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Blockchains uphold data platform cooperation

Research has shown that a blockchain supports the transparency of data and the integrity of data in traffic between different platforms in an Internet of Things environment, thereby stabilising collaboration among platforms.
Image by Ico Maker
Image by Ico Maker

Researchers at Aalto University have studied how the market for data could be made to function technically, especially in the world of the Internet of Things (IoT).

An IoT device is usually attached to a manufacturer-specific silo. This means that the manufacturer's platform has a clear operator, or owner, who is familiar with the data systems used in the implementation of the platform and has sole ownership of the data collected in the systems on, for example, how the users move.

The business whole of different devices and networks is called a platform  on the Internet of Things, and the organised traffic between these platforms and networks can be called federation or consortium. A federation can also include enterprises that are in competition with each other, much in the same way as airline alliances can.
“We are studying the resilience of collaboration among various platforms, as well as why it would be useful for the manufacturers and their platforms to be part of a common consortium and to allow data communication between them”, says Aalto University doctoral student Tommi Elo.

The study focused on the role of blockchains and on how they can be used to support long-term collaboration. Of these, key parameters – variables affecting how platforms collaborate and how they relate to each other – were identified and simulated.

“Certain characteristics of blockchains, such as reliability and the transparency that results from the integrity and availability of data, improve collaboration between platforms. Value chains stabilise cooperation when there are errors or disturbances in the data. The system dynamics model compiled in the study recognises how much harm a possible error or disturbance will inflict on different parties, and what kinds of errors cooperation can withstand while still allowing the cooperation to continue. Blockchains relate to our research especially from their qualitative and systemic point of view”, Elo says.

No equivalent simulation model has been openly available before. When platforms simultaneously both cooperate and compete, the monitoring of errors and disturbances, and the relative growth of value, take on a significant role to allow the cooperation to continue.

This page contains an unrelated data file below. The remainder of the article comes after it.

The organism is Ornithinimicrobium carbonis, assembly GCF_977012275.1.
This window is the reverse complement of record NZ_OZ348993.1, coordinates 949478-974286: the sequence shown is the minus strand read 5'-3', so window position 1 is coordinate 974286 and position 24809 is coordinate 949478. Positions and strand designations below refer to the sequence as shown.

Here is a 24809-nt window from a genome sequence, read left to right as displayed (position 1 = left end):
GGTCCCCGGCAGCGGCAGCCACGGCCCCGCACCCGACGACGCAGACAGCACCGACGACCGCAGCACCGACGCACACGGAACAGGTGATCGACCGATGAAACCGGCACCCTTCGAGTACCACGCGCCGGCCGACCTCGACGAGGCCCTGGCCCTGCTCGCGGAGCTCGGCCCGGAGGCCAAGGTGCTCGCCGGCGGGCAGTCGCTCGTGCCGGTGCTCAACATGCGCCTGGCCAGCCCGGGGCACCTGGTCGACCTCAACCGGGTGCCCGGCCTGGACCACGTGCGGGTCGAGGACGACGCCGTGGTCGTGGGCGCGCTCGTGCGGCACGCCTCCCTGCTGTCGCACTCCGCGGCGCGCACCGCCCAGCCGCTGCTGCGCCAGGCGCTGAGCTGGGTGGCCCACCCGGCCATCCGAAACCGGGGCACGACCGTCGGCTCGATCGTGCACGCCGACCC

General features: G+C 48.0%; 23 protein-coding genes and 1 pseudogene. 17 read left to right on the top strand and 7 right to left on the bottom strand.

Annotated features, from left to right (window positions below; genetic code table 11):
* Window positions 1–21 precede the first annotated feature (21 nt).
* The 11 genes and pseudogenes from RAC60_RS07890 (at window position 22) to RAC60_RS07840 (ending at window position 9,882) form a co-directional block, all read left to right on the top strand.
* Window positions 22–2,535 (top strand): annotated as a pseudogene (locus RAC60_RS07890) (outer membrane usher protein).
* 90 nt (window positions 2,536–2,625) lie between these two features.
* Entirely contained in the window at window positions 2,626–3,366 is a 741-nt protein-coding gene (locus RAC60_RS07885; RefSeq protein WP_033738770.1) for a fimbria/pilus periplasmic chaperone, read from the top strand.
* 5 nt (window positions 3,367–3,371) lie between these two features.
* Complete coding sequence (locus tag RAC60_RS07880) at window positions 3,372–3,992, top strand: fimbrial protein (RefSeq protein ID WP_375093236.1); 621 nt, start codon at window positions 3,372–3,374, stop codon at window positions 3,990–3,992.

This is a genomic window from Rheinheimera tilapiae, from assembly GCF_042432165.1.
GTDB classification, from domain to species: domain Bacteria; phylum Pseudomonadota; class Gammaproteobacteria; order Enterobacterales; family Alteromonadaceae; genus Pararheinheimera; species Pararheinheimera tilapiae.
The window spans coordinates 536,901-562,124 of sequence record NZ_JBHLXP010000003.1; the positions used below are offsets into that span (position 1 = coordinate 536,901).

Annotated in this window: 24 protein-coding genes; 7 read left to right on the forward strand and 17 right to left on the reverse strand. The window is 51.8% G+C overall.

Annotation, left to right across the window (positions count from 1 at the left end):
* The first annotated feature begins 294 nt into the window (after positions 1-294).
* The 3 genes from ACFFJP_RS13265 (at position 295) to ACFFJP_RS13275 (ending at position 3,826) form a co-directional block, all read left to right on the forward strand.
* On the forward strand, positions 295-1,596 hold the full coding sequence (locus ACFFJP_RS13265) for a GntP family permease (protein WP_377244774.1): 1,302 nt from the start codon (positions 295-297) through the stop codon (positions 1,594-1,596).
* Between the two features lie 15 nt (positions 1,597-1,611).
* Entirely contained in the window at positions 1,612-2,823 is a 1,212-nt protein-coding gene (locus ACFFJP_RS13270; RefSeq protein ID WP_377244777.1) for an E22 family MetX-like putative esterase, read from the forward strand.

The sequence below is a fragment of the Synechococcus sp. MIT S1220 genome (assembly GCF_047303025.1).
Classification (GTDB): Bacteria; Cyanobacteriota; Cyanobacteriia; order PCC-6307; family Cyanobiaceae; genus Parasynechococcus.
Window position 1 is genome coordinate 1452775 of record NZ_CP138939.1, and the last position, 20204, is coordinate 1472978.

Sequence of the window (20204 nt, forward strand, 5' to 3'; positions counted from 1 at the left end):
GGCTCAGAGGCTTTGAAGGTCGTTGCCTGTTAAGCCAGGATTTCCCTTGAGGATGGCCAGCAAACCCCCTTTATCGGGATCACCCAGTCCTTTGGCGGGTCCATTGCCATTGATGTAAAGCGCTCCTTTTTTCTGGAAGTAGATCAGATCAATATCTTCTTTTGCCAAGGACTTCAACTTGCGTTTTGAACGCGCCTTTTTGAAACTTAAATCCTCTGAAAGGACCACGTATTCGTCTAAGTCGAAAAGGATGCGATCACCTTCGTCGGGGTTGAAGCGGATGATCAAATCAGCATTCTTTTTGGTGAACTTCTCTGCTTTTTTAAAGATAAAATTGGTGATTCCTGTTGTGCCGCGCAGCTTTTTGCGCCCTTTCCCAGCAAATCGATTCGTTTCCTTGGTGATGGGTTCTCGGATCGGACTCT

Why do competition and cooperation that occur simultaneously play such an important role in the world of the Internet of Things?

“When products and devices are standardised, consumers want the transfer of valuable information to succeed in the same way that a user who is buying a new telephone wants to be able to move information smoothly from the Android system to the iPhone system. I also believe that open standards in this area will finally take over the market. In the world of the Internet of Things it is very important for the platforms of manufacturers to communicate with each other to ensure a user experience that is as smooth as possible. Also, at the level of society, the maximum use of produced valuable information is an important enabler of development”, he adds.

The researchers believe that blockchain systems can offer a solution to the challenges of the data market. An open blockchain is a networked data store and computer, comprising of thousands or tens of thousands of operators, so-called miners which uphold the consensus on data. Data, such as payment events, can be preserved in the blocks of the chain, and are freely available to read, and its integrity and veracity can be checked by anyone.

Tommi Elo
Doctoral Student Tommi Elo

The system dynamics model that was now published also promotes further work done at the Aalto University. The work continues among digital anti-rival goods. The goal of the ATARCA consortium is to create experiments about economic systems that take into account the special quality of digital, and other anti-rival, goods – the shared and communal creation of value that grows through sharing.

The results have been published in the IEEE Access publication. The Open Access article and its simulation models are available through this link.

Further information:
Tommi Elo
Doctoral Student, Aalto-yliopisto
+358 45 652 6259
[email protected]

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